Still, upon leaving school the youngster was committed to a career in real estate before Covid intervened, which is what gave the final push. A real estate qualifications course was postponed, then moved online, and he decided to find work at Troy Corstens’ stables.
Once he made the commitment to ride, it was a steep learning curve. As a youngster, Prebble had taken riding lessons at the Hong Kong Jockey Club riding school at Beas River, but the first time a young rider is legged aboard a thoroughbred can be a nerve-rattling experience.
For Prebble it was the stables of his father’s first boss Terry O’Sullivan.
“Riding definitely didn’t come naturally,” he said. “I got put on a racehorse and it was going to bolt on me, so we pulled up pretty quickly. So I jumped off and got back on the pony.
“Having one bolt like that is not the best feeling.”
Tom Prebble (strapper) and Brett Prebble (jockey) after the G2 Sires' Produce Stakes win of Lunar Fox. (Photo: Grant Courtney)
It was a stint with champion jumps rider Steve Pateman and cantering along Thirteenth Beach near Geelong where his confidence and skills began to grow.
“That is where my riding really took up and I got to ride everyday,” Prebble said. “He taught me a lot, he (Pateman) is an incredible horseman.”
For Payne, the nerves she felt in the build-up to her son’s first ride at Geelong on November 30 surprised her.
“I don’t even remember being nervous for my own first ride, and I think it was because I had spent so much time in the jockeys’ room with my older sisters Brigid and Therese, so I knew the whole routine before I got on the horse,” she said.
“The only time I can remember being that nervous was probably on my way to the hospital before I gave birth to Tom. I was nervous when he first decided he wanted to ride, then first trial and then a licence, I thought ‘oh gosh it is really happening’ I didn’t expect to be that nervous, but you just want them to get around safely.”
That first ride was itself a nervous effort – unplaced on a Moody-trained favourite – but it took just seven rides for the breakthrough victory at Mornington on December 13. Four days later he rode a double at Benalla.
Congratulations to Tom Prebble who brings up his first career win 👏 pic.twitter.com/RNpbHcC9ni
— Racing.com (@Racing) December 13, 2022
He is off to a flying start and his proud father isn’t surprised.
“He has worked his butt off to get where he has got in such a short space of time,” Prebble Snr said. “He couldn’t put a head collar on three years ago. But he is like a sponge, he really takes it all in. I think he is quite professional in the way he goes about things.”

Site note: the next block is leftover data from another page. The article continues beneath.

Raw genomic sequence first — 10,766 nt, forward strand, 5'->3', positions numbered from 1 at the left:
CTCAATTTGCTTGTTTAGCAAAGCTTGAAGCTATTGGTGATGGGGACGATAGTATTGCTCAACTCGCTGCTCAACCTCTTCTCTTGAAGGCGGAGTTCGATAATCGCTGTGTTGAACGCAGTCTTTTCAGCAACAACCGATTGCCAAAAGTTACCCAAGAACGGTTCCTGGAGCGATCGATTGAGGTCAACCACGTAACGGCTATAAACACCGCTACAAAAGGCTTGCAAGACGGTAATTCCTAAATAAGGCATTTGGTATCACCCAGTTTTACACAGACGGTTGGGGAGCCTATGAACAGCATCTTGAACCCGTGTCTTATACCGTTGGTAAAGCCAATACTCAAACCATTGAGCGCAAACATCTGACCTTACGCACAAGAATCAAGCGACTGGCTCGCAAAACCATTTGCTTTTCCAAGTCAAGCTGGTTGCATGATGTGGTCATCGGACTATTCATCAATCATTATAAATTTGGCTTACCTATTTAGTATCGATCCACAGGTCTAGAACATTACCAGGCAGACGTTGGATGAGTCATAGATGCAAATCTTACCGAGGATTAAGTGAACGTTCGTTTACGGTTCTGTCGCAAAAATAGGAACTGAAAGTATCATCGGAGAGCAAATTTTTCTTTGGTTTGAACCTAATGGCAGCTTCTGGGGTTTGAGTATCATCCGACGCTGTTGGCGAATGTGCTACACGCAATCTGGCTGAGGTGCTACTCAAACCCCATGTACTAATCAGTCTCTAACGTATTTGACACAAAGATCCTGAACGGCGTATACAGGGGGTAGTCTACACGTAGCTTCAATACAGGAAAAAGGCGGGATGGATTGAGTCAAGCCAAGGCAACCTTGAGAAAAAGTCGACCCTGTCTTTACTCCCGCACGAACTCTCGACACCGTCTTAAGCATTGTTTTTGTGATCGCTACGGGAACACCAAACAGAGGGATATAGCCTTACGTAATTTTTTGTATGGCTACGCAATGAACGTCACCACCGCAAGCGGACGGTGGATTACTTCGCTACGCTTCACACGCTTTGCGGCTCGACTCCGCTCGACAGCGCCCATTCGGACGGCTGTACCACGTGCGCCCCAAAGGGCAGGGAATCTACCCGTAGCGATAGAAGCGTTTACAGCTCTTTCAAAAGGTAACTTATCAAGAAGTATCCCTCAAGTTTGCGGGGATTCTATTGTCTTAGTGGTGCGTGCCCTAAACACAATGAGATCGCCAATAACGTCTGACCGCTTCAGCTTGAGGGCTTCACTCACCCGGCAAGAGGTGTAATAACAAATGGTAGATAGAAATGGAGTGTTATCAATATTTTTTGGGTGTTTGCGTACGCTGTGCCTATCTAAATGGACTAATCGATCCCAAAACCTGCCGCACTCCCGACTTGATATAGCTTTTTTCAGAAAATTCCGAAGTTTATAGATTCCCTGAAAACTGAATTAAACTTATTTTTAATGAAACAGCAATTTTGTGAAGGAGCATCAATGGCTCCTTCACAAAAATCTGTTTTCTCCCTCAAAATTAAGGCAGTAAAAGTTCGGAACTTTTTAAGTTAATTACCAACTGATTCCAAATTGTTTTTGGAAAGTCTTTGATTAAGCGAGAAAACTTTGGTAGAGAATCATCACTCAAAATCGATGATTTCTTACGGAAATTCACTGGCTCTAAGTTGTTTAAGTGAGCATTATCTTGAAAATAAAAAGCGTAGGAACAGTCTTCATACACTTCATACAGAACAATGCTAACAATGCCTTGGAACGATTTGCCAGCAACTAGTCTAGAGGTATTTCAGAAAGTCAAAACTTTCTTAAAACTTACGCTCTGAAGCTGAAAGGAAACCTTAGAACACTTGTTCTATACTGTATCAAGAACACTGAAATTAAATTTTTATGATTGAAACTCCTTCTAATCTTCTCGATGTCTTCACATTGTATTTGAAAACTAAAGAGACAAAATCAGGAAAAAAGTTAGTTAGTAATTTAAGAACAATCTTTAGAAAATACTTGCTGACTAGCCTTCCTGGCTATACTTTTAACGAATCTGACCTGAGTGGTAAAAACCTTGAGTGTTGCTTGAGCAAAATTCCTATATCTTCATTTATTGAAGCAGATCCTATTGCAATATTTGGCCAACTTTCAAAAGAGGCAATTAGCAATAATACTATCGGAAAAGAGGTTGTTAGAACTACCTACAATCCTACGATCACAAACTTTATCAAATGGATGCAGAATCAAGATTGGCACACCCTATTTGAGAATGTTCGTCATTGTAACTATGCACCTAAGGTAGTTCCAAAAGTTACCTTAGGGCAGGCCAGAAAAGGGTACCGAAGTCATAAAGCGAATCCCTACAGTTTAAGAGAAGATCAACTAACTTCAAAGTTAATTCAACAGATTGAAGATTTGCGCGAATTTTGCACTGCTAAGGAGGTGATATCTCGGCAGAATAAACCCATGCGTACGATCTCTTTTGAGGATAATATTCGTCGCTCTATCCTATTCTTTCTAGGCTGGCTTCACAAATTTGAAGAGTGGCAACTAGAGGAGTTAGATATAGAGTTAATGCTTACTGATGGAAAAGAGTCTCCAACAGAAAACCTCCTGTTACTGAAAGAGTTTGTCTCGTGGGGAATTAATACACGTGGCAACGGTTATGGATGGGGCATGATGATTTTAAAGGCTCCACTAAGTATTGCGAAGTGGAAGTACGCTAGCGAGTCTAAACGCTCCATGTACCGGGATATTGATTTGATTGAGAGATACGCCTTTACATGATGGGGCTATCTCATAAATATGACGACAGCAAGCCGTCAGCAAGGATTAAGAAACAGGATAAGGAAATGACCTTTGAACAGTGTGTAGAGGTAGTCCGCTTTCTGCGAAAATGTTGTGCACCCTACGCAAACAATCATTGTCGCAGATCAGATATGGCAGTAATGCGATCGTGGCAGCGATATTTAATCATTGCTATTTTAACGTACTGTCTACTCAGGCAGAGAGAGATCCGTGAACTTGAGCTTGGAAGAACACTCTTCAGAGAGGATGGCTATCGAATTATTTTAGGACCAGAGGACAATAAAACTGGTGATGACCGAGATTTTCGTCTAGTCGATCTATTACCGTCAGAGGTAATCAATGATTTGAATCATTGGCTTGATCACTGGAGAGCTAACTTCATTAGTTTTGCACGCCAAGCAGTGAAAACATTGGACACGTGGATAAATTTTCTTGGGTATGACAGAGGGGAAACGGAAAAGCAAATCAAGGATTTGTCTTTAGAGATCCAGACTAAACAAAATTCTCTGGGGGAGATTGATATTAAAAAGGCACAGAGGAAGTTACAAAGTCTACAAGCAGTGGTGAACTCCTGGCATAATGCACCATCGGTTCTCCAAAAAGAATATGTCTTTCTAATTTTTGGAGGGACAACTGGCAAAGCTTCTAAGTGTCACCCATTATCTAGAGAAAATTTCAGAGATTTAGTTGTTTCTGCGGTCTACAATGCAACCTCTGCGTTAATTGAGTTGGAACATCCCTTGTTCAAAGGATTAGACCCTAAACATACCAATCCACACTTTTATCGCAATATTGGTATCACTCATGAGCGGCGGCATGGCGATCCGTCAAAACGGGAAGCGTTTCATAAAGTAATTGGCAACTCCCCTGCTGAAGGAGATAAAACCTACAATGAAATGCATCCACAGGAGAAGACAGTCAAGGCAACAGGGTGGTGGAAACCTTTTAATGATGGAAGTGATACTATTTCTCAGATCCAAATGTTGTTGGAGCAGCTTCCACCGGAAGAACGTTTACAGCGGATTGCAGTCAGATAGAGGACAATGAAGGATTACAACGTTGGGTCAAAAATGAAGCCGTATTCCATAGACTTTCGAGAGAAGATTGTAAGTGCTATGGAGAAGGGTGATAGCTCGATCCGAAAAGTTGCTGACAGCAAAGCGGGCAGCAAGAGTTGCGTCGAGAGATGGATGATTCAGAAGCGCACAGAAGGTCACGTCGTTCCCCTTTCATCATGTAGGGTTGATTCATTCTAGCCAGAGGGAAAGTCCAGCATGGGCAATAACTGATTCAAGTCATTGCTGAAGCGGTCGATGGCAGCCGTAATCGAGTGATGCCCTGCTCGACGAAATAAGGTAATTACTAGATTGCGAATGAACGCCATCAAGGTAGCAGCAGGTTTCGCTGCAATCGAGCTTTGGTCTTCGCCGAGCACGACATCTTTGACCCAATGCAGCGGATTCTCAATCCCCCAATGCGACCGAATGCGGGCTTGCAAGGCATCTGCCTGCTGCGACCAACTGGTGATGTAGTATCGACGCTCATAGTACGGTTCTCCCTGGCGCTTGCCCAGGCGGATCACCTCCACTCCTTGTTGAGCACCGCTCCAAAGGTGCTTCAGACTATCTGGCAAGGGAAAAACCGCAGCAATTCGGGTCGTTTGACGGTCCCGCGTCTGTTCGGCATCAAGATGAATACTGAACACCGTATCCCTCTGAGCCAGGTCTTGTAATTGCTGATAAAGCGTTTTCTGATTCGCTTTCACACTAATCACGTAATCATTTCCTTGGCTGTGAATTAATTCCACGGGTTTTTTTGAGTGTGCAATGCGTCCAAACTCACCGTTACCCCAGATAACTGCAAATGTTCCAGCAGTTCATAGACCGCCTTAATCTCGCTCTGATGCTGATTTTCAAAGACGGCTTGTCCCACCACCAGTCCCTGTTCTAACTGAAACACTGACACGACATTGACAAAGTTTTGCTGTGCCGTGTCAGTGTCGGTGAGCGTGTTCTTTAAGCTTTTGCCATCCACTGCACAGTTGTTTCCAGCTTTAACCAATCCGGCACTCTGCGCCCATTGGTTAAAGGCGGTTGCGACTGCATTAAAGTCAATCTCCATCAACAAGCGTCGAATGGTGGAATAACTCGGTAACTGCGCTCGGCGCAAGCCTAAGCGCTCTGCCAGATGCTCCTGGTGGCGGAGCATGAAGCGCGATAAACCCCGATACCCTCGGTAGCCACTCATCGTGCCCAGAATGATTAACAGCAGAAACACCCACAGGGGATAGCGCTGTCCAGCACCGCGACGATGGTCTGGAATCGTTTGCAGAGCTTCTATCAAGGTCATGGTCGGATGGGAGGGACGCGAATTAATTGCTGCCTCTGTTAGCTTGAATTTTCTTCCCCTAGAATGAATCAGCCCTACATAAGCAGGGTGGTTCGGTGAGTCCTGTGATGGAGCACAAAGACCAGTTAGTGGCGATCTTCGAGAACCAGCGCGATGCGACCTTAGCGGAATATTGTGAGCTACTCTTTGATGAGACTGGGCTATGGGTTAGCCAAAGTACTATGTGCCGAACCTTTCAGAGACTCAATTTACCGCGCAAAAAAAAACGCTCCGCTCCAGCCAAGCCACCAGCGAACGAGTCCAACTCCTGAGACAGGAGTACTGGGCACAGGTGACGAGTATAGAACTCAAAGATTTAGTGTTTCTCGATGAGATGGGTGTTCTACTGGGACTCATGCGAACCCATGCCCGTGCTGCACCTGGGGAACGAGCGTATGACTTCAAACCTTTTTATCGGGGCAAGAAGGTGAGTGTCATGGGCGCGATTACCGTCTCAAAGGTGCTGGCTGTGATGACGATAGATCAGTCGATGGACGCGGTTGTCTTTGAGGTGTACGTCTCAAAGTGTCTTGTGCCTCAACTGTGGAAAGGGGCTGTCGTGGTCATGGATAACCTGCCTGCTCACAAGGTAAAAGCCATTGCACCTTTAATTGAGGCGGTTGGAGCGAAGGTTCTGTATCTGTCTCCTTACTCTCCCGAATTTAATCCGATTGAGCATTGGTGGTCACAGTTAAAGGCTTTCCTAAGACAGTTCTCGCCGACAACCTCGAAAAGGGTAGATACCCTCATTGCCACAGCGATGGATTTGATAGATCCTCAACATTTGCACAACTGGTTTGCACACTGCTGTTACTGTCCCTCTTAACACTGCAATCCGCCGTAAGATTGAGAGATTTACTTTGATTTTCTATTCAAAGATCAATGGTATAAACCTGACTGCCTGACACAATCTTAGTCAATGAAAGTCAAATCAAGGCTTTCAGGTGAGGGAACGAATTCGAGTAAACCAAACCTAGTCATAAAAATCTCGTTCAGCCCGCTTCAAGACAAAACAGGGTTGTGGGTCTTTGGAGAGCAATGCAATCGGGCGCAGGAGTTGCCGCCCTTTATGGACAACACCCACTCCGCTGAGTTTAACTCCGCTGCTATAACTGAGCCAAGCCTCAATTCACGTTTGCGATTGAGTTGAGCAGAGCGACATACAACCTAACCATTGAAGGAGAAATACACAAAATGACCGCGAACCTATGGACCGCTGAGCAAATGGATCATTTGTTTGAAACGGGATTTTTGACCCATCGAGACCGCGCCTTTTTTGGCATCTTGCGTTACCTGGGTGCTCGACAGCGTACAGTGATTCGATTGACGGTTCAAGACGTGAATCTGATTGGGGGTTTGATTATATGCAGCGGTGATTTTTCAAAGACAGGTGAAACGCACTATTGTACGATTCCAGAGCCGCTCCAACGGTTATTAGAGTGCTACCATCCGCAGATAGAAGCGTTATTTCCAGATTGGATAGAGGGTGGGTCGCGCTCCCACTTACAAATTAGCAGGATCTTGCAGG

That professionalism is perhaps expressed best in the way the youngster handles his diet: Prebble can ride 51 kilograms but is doing it sustainably.
“I haven’t ever had to sweat, and I am still maintaining a low weight for my height,” he said. “I am 20 years old, so I don’t think I will grow anymore. “
The father and son speak “five or six times per day” and their relationship has grown.
“He is my best mate,” Brett said. “He has taken the profession that I am in, so obviously we have plenty to talk about. I can help and guide him the best I can.”
The mentorship will stop the moment the two race against each other. You can guarantee that the older Prebble won’t be getting pushed off a two-wide line if he has his son in a pocket.
“We haven’t ridden in a race yet but he is as keen as mustard to do that, the little bugger,” Brett said. “I hope he doesn’t think he is going to be pushing the old man out of the way, but I think he understands that I am a very tough, competitive rider.”
Tom Prebble is making a rapid impression on the Victorian riding ranks. (Photo by Reg Ryan/Racing Photos via Getty Images)
With the nerves of those first few weeks out of the way, the apprentice can fix his sights on bigger targets.
Ultimately, riding Hong Kong against his old schoolmate Ferraris is the biggest dream.
“Imagine that?,” he says at the mention of the idea. “100 percent, I would love to ride in Hong Kong. Especially with Luke riding there now. We have always played sport together and never against each other. But I am sure there would be a bit of banter and rivalry if we ever got the chance to compete.”
First things first though, Prebble is keen to notch a win for his boss.
“The main goal is to ride a winner for Pete,” he said. “For now it is about going out there and enjoying it, and just following instructions.”
If Prebble can keep tracking on the early trajectory he has set, maybe it will be simply pre-race instructions, not introductions, that Moody will need to give.
COMMENT | Japan has stolen a march on Hong Kong in attracting the big name jockeys